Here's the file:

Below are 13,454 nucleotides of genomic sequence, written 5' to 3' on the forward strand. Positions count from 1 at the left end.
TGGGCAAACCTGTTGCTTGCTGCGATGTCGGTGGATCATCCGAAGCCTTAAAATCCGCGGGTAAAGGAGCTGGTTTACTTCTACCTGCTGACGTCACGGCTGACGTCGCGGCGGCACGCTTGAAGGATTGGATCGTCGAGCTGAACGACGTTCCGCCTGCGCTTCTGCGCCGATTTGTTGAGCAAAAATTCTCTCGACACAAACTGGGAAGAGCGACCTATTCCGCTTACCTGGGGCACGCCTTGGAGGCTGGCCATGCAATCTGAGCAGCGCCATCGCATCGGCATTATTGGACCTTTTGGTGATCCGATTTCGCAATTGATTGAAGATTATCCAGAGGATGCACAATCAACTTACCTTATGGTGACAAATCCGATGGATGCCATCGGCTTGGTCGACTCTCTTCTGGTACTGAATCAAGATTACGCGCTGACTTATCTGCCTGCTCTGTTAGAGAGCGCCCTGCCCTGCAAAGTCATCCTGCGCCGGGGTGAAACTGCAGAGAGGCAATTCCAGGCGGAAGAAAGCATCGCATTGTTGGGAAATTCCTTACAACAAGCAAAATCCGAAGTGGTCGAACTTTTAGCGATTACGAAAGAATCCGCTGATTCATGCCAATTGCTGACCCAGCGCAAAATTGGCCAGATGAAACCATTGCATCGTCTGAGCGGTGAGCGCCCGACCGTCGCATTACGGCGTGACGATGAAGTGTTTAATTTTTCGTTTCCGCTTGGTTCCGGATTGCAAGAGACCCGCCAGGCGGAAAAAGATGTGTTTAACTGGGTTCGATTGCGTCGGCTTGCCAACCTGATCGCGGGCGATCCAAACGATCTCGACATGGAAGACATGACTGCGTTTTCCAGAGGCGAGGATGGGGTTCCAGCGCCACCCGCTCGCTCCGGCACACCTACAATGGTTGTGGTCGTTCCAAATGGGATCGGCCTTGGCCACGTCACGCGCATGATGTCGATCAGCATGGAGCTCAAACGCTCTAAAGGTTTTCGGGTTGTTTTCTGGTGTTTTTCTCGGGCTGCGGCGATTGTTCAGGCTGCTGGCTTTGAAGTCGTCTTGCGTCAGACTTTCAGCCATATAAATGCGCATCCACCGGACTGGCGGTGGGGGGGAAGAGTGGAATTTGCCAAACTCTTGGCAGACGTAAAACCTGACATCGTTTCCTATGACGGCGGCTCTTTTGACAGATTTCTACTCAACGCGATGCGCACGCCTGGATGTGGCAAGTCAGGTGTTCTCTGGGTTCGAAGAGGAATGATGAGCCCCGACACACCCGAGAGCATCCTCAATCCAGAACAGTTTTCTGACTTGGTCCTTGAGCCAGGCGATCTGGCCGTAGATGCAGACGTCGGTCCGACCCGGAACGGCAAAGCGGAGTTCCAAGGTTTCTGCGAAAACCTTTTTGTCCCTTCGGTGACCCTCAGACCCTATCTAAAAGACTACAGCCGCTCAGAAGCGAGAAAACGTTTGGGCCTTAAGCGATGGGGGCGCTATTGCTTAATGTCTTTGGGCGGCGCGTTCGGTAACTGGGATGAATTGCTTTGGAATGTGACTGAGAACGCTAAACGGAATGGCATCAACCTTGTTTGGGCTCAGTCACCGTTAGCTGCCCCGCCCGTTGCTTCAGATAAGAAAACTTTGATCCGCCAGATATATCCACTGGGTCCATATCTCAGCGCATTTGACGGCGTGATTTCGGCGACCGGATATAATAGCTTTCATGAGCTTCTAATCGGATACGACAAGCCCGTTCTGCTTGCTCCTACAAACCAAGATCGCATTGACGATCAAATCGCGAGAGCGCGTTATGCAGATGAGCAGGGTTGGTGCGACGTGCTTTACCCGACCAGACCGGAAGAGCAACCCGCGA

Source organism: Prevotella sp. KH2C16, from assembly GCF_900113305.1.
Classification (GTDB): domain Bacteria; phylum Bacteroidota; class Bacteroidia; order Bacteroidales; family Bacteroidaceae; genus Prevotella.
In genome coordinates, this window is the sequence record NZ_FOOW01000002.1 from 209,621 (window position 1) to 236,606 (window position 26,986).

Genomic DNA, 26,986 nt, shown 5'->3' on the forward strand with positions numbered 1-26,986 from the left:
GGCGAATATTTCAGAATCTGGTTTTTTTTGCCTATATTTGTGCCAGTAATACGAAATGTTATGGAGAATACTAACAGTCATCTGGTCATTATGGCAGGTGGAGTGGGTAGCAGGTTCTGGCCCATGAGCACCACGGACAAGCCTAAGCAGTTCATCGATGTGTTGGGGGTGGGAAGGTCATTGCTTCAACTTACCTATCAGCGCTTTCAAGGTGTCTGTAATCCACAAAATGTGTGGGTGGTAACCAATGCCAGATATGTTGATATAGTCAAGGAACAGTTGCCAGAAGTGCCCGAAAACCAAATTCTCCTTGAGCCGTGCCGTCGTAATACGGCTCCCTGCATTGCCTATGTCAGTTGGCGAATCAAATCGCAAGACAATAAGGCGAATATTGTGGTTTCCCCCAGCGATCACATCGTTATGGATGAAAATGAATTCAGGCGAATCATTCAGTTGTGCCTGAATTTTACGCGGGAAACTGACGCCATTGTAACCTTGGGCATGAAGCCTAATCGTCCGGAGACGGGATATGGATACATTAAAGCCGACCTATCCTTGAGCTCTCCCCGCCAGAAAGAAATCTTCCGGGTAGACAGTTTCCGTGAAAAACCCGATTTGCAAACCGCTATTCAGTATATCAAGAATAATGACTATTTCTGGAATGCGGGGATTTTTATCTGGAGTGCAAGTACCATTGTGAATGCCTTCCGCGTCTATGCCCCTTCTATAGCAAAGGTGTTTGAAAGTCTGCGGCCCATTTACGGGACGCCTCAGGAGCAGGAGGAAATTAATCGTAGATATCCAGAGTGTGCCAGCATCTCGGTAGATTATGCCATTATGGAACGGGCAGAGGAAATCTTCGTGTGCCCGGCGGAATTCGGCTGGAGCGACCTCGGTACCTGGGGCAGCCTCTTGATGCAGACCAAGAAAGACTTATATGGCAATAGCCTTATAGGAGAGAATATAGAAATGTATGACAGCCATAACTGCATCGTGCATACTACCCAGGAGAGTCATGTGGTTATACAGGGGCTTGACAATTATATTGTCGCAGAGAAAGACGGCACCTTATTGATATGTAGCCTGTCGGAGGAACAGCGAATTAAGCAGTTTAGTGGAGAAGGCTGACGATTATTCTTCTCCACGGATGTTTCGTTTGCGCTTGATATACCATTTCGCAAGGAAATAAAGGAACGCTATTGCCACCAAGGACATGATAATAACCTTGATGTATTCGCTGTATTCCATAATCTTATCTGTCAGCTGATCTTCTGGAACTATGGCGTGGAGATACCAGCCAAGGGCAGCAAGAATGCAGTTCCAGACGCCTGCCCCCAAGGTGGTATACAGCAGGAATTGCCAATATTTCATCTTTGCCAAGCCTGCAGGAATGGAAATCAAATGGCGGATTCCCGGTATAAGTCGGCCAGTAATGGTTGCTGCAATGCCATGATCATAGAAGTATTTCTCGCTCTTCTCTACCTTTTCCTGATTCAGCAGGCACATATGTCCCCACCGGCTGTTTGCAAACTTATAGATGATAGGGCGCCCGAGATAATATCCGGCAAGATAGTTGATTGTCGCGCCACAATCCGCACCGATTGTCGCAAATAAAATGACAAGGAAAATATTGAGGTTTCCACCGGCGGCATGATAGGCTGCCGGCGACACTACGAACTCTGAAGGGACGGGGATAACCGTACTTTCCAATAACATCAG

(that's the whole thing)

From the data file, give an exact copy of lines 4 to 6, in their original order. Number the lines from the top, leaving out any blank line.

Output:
Classification (GTDB): domain Bacteria; phylum Bacteroidota; class Bacteroidia; order Bacteroidales; family Bacteroidaceae; genus Prevotella.
In genome coordinates, this window is the sequence record NZ_FOOW01000002.1 from 209,621 (window position 1) to 236,606 (window position 26,986).

Genomic DNA, 26,986 nt, shown 5'->3' on the forward strand with positions numbered 1-26,986 from the left: